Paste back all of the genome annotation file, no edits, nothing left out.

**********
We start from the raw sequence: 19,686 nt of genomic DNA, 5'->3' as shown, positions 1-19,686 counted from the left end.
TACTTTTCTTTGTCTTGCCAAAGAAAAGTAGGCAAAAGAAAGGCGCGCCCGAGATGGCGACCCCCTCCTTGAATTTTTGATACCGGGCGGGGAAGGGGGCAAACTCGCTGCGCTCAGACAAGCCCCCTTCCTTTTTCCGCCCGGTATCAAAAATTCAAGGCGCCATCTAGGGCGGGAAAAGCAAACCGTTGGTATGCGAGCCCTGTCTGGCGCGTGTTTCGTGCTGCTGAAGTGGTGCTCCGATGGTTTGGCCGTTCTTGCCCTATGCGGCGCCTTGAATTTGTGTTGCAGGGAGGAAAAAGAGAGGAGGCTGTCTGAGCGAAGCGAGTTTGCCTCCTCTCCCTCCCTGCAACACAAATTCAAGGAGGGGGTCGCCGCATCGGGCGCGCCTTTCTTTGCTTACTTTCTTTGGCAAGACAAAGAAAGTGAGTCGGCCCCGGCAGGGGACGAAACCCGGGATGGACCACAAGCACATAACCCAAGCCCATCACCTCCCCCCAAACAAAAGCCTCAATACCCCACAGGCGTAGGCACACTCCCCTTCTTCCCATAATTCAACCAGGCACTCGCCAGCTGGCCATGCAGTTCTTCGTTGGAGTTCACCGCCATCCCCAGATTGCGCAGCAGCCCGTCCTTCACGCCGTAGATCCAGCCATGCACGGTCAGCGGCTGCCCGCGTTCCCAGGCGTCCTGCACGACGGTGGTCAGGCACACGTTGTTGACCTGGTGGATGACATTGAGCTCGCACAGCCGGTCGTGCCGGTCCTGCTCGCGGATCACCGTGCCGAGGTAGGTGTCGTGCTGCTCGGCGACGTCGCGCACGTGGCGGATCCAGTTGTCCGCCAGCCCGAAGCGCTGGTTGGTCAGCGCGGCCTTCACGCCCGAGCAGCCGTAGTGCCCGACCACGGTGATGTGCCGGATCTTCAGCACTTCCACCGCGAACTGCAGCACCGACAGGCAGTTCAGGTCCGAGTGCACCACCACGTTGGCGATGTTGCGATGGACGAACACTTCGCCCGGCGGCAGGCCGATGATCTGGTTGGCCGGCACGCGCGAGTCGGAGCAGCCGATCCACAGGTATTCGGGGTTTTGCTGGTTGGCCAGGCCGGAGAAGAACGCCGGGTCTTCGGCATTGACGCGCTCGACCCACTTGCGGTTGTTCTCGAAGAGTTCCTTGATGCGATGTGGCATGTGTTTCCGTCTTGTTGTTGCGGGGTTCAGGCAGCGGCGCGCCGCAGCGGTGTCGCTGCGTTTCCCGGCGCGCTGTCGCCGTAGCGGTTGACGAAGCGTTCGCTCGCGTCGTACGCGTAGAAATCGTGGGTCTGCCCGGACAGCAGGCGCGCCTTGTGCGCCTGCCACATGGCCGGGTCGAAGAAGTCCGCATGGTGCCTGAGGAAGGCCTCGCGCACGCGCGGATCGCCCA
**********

We start from the raw sequence: 19,686 nt of genomic DNA, 5'->3' as shown, positions 1-19,686 counted from the left end.
TACTTTTCTTTGTCTTGCCAAAGAAAAGTAGGCAAAAGAAAGGCGCGCCCGAGATGGCGACCCCCTCCTTGAATTTTTGATACCGGGCGGGGAAGGGGGCAAACTCGCTGCGCTCAGACAAGCCCCCTTCCTTTTTCCGCCCGGTATCAAAAATTCAAGGCGCCATCTAGGGCGGGAAAAGCAAACCGTTGGTATGCGAGCCCTGTCTGGCGCGTGTTTCGTGCTGCTGAAGTGGTGCTCCGATGGTTTGGCCGTTCTTGCCCTATGCGGCGCCTTGAATTTGTGTTGCAGGGAGGAAAAAGAGAGGAGGCTGTCTGAGCGAAGCGAGTTTGCCTCCTCTCCCTCCCTGCAACACAAATTCAAGGAGGGGGTCGCCGCATCGGGCGCGCCTTTCTTTGCTTACTTTCTTTGGCAAGACAAAGAAAGTGAGTCGGCCCCGGCAGGGGACGAAACCCGGGATGGACCACAAGCACATAACCCAAGCCCATCACCTCCCCCCAAACAAAAGCCTCAATACCCCACAGGCGTAGGCACACTCCCCTTCTTCCCATAATTCAACCAGGCACTCGCCAGCTGGCCATGCAGTTCTTCGTTGGAGTTCACCGCCATCCCCAGATTGCGCAGCAGCCCGTCCTTCACGCCGTAGATCCAGCCATGCACGGTCAGCGGCTGCCCGCGTTCCCAGGCGTCCTGCACGACGGTGGTCAGGCACACGTTGTTGACCTGGTGGATGACATTGAGCTCGCACAGCCGGTCGTGCCGGTCCTGCTCGCGGATCACCGTGCCGAGGTAGGTGTCGTGCTGCTCGGCGACGTCGCGCACGTGGCGGATCCAGTTGTCCGCCAGCCCGAAGCGCTGGTTGGTCAGCGCGGCCTTCACGCCCGAGCAGCCGTAGTGCCCGACCACGGTGATGTGCCGGATCTTCAGCACTTCCACCGCGAACTGCAGCACCGACAGGCAGTTCAGGTCCGAGTGCACCACCACGTTGGCGATGTTGCGATGGACGAACACTTCGCCCGGCGGCAGGCCGATGATCTGGTTGGCCGGCACGCGCGAGTCGGAGCAGCCGATCCACAGGTATTCGGGGTTTTGCTGGTTGGCCAGGCCGGAGAAGAACGCCGGGTCTTCGGCATTGACGCGCTCGACCCACTTGCGGTTGTTCTCGAAGAGTTCCTTGATGCGATGTGGCATGTGTTTCCGTCTTGTTGTTGCGGGGTTCAGGCAGCGGCGCGCCGCAGCGGTGTCGCTGCGTTTCCCGGCGCGCTGTCGCCGTAGCGGTTGACGAAGCGTTCGCTCGCGTCGTACGCGTAGAAATCGTGGGTCTGCCCGGACAGCAGGCGCGCCTTGTGCGCCTGCCACATGGCCGGGTCGAAGAAGTCCGCATGGTGCCTGAGGAAGGCCTCGCGCACGCGCGGATCGCCCA